A: The answer from the American Ivy Society is NO.
When people look at deciduous trees in winter and see evergreen ivy growing up the tree trunks, they incorrectly assume that the ivy (Hedera) is taking over the tree, or damaging or even killing the tree. Ivy is not a parasite but simply attaches to the trunk by means of adventitious roots that cling to the surface of the tree’s bark. The roots do not penetrate the bark which is a non-living, outer protective layer of a tree. Nor does ivy grow into the leafy outermost layer of a tree (the canopy) and smother a tree or prevent photosynthesis. Ivy grows on the trunk of a tree and, when the tree declines because of disease or old age, the ivy may develop at the uppermost tips of the vines into a bushy, mop head that is confined to the interior of a tree.
Vines, particularly ivy that is confined to the interior of a tree, do not damage healthy trees. However, trees that are weak-wooded or in decline and have any kind of vines on them may be damaged in wind and ice storms as has been documented for grapevine (Siccama et al, 1976). When dead tree limbs fall to the ground and decompose into nutrients, these nutrients are taken up by other surrounding plants. This phenomenon is part of the recycling of nutrients that takes place in a forest ecosystem. Even nutrients taken up by ivy are returned to the soil as the ivy leaves are shed and decompose thus adding nitrogen to the soil to be used by the neighboring trees. Although ivy is an evergreen, it does shed its leaves but not all at once. Only ivy leaves that are 2-4 years are shed annually but, since the new leaves remain, ivy is evergreen..In Europe, where ivy is native, ivy researchers have been observing ivies on trees for years. Respected ivy expert Br. Ingobert Heieck in Heidelberg, Germany pointed out (1990) that ivies, which are confined to the trunks of trees, flourish when the trees decline (often from disease, or old age) and the ivy takes advantage of the thinned or now-opened canopy to become adult. That ivy does not damage healthy trees has also recently been pointed out by British ivy authorities Peter Rose (1996), Stephen Taffler (1990) and author Fearnley-Whittingstall (1992).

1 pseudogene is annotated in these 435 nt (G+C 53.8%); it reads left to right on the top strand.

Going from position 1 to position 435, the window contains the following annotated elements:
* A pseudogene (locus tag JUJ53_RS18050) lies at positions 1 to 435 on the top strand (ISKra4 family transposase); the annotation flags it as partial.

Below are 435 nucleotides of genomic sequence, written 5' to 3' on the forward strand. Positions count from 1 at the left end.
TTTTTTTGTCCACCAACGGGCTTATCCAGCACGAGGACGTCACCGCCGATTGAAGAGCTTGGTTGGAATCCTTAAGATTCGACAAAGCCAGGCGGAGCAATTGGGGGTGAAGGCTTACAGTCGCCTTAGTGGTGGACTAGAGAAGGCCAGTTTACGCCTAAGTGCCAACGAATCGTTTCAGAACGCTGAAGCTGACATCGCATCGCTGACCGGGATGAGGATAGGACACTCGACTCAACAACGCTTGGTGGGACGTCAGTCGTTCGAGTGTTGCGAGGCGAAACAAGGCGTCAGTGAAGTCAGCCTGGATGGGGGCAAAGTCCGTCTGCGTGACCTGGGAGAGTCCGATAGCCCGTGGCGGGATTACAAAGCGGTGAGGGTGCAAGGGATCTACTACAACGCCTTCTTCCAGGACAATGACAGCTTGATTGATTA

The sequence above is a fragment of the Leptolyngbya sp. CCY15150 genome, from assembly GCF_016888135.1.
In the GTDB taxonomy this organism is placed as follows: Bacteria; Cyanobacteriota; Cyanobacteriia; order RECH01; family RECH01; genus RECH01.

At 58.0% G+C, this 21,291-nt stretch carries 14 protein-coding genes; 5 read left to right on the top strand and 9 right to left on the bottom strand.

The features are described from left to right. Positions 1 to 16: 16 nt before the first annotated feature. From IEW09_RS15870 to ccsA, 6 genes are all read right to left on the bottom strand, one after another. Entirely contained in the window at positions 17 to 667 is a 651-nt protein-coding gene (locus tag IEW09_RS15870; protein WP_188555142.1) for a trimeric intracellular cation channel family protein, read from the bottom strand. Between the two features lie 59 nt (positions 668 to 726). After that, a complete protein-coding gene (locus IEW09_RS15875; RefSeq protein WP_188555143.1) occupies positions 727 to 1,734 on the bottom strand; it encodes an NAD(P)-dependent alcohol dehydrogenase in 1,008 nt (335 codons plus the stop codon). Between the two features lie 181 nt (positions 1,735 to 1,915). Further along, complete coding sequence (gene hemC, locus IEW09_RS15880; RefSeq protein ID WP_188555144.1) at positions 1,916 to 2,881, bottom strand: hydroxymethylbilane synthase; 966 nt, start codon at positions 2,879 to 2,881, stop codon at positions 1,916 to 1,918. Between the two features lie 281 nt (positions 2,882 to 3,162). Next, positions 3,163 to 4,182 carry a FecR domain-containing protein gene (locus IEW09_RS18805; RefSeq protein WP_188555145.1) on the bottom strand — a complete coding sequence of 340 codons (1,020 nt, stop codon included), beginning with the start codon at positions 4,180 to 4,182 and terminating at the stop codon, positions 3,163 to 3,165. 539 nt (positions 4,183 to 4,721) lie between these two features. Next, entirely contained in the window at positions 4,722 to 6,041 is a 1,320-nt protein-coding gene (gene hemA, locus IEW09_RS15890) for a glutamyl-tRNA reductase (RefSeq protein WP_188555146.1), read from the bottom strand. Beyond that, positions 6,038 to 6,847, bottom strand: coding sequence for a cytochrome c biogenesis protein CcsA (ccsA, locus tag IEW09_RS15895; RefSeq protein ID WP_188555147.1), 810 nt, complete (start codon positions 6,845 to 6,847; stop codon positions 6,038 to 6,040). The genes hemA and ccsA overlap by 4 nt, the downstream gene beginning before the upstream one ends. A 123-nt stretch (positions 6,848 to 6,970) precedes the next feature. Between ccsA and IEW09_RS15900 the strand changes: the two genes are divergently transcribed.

Fearnley-Whittingstall, Jane. 1992. “False Accusations.” pp. 7-10.
Ivies. Random House. New York. 160 pp.
Heieck, Ingobert. 1990. Was man vom Efeu noch wissen sollte. pp. 31-33. IN: Der Efeu auf unseren Friedhöfen. Gärtnerei Abtei Neuburg. Heidelberg, Germany. 34 pp.
Rose, Peter Q. 1996. [Ivy in…Architecture}. p. 21. IN: The Gardener’s Guide to Growing Ivies. Timber Press. Portland, Oregon. 160 pp.
Siccama, T.G; Weir, G.; and K. Wallace. 1976. Ice damage in a mixed hardwood forest in Connecticut in relation to Vitis infestations. Bulletin of the Torrey
Botanical Club 103: 180-183.
Taffler, Stephen. 1990. In Defence of Ivy. p. 97. IN: Climbing Plants and Wall Shrubs. Crowood Press. Swindon, Wiltshire, England.
Sabina M. Sulgrove, PhD
Taxonomist, American Ivy Society